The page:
Factorial primes are are primes of the form $n! \pm 1$ and primorial primes are primes of the form $p\#\pm 1$, where $p\#$ is the product of all primes $\leq p$.
To cite http://www.ams.org/journals/mcom/2002-71-237/S0025-5718-01-01315-1/: "Careful checks over the last half-century have turned up relatively few such primes". However, they also made the following two conjectures:
The expected numbers of factorial primes of each of the forms $n! \pm 1$ with $n \leq N$ are both approximately $e^\gamma \log N$.
The expected numbers of primorial primes of each of the forms $p\# \pm 1$ with $p \leq N$ are both approximately $e^\gamma \log N$.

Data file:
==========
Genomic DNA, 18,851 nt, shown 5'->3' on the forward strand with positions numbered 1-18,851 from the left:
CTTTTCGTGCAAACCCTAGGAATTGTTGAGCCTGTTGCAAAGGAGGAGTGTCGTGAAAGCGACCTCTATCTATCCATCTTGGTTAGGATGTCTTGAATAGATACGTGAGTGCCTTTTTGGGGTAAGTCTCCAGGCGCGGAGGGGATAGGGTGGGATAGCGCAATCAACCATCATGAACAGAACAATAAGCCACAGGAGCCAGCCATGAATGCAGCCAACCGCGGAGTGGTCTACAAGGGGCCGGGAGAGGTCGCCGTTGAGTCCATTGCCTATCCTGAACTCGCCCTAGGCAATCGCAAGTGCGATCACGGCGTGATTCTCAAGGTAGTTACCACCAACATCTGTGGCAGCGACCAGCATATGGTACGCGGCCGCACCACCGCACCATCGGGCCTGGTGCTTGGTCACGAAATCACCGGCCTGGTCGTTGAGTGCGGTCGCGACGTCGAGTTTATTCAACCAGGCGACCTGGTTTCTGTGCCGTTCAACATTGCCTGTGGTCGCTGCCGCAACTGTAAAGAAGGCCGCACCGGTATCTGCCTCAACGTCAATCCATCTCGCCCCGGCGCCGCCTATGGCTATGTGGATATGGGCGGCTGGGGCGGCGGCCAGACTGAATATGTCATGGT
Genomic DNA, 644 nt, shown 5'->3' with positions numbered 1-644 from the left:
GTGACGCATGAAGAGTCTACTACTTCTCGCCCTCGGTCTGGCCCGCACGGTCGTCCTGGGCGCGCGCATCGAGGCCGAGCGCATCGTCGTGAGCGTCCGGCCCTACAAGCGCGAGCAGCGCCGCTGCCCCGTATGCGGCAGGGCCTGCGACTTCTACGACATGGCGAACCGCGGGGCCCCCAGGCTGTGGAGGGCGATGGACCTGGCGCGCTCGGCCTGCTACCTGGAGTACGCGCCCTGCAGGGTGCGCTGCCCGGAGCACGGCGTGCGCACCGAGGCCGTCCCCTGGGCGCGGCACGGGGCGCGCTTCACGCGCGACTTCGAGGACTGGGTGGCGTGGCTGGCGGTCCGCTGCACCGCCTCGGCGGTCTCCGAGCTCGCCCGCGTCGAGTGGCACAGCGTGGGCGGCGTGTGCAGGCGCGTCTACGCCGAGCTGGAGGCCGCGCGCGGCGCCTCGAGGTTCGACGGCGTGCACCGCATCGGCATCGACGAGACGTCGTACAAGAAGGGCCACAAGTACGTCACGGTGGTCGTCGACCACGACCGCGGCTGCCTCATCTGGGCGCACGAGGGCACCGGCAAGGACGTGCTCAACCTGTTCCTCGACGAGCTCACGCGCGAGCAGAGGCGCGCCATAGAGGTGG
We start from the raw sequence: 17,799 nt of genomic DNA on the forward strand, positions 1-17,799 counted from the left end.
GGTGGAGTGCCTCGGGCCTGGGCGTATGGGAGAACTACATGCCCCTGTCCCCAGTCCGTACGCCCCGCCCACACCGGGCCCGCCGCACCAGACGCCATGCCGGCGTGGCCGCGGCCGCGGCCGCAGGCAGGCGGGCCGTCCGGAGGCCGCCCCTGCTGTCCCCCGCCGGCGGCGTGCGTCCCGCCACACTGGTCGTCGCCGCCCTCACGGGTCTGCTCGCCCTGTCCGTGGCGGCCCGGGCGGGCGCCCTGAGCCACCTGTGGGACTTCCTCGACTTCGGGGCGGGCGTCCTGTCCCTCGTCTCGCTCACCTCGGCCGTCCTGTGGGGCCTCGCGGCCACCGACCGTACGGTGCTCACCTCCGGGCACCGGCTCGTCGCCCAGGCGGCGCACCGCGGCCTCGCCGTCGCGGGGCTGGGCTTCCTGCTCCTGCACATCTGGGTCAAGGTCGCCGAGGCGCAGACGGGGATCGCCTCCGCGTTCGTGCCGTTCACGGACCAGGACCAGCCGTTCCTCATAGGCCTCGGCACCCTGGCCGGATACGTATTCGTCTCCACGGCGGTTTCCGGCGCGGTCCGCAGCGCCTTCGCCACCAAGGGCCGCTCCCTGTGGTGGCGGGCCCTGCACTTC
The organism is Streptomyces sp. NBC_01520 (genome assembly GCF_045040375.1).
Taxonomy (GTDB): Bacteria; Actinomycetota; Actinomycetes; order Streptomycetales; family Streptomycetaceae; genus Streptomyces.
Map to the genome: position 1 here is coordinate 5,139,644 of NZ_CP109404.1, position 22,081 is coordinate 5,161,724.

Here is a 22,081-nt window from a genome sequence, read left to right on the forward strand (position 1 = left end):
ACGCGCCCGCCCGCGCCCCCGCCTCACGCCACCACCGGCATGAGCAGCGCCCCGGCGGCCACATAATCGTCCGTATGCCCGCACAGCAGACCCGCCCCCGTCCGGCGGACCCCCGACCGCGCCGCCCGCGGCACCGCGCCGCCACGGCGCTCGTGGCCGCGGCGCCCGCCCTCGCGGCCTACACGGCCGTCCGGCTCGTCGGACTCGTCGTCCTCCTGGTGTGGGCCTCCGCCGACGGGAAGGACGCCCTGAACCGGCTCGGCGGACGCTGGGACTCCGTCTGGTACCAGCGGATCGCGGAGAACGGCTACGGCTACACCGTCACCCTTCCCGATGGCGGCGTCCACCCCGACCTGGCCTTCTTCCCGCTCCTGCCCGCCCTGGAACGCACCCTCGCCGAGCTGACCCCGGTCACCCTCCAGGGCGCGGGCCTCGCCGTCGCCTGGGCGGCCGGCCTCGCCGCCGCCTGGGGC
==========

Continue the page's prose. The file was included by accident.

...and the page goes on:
I'm somewhat curious about twin primes of the forms $(n!-1,n!+1)$ and $(p\#-1,p\#+1)$. If the conjectures are right, we could ask ourselves if there are infinitely many twin primes of these forms. But clearly, as neither these conjectures are proven and neither is the twin prime conjecture, a positive answer is impossible.
However, what about the converse? Is it possible to prove there can only be finitely many twin primes of these form(s)?
Note: twin primes of both forms exist: $$(3!-1,3!+1) = (5,7)$$ $$(3\#-1,3\#+1) = (5,7)$$ $$(5\#-1,5\#+1) = (29,31)$$ $$(11\#-1,11\#+1) = (2309,2311)$$ There are the only ones known (so far).